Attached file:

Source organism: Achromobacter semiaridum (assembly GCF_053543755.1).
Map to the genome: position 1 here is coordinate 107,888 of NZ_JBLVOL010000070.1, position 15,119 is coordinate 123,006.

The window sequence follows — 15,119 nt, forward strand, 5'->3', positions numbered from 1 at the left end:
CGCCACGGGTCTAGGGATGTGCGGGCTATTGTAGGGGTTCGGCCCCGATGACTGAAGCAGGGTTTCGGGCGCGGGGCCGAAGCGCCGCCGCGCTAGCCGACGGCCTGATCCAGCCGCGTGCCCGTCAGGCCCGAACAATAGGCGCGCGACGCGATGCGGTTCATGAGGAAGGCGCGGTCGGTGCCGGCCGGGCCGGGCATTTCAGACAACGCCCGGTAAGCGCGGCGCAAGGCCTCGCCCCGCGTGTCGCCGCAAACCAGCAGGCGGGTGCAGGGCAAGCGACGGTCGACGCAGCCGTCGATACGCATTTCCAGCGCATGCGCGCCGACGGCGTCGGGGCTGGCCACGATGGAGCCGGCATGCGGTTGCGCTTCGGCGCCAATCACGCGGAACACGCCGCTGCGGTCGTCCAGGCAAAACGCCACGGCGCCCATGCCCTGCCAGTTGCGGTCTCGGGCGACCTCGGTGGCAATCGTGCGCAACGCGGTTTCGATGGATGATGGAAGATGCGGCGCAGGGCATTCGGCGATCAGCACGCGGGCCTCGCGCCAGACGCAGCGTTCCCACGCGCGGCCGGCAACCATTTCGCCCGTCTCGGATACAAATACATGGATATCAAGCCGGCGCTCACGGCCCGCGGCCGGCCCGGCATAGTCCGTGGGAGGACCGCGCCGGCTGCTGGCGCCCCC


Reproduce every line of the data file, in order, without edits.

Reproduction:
Source organism: Achromobacter semiaridum (assembly GCF_053543755.1).
Map to the genome: position 1 here is coordinate 107,888 of NZ_JBLVOL010000070.1, position 15,119 is coordinate 123,006.

The window sequence follows — 15,119 nt, forward strand, 5'->3', positions numbered from 1 at the left end:
CGCCACGGGTCTAGGGATGTGCGGGCTATTGTAGGGGTTCGGCCCCGATGACTGAAGCAGGGTTTCGGGCGCGGGGCCGAAGCGCCGCCGCGCTAGCCGACGGCCTGATCCAGCCGCGTGCCCGTCAGGCCCGAACAATAGGCGCGCGACGCGATGCGGTTCATGAGGAAGGCGCGGTCGGTGCCGGCCGGGCCGGGCATTTCAGACAACGCCCGGTAAGCGCGGCGCAAGGCCTCGCCCCGCGTGTCGCCGCAAACCAGCAGGCGGGTGCAGGGCAAGCGACGGTCGACGCAGCCGTCGATACGCATTTCCAGCGCATGCGCGCCGACGGCGTCGGGGCTGGCCACGATGGAGCCGGCATGCGGTTGCGCTTCGGCGCCAATCACGCGGAACACGCCGCTGCGGTCGTCCAGGCAAAACGCCACGGCGCCCATGCCCTGCCAGTTGCGGTCTCGGGCGACCTCGGTGGCAATCGTGCGCAACGCGGTTTCGATGGATGATGGAAGATGCGGCGCAGGGCATTCGGCGATCAGCACGCGGGCCTCGCGCCAGACGCAGCGTTCCCACGCGCGGCCGGCAACCATTTCGCCCGTCTCGGATACAAATACATGGATATCAAGCCGGCGCTCACGGCCCGCGGCCGGCCCGGCATAGTCCGTGGGAGGACCGCGCCGGCTGCTGGCGCCCCC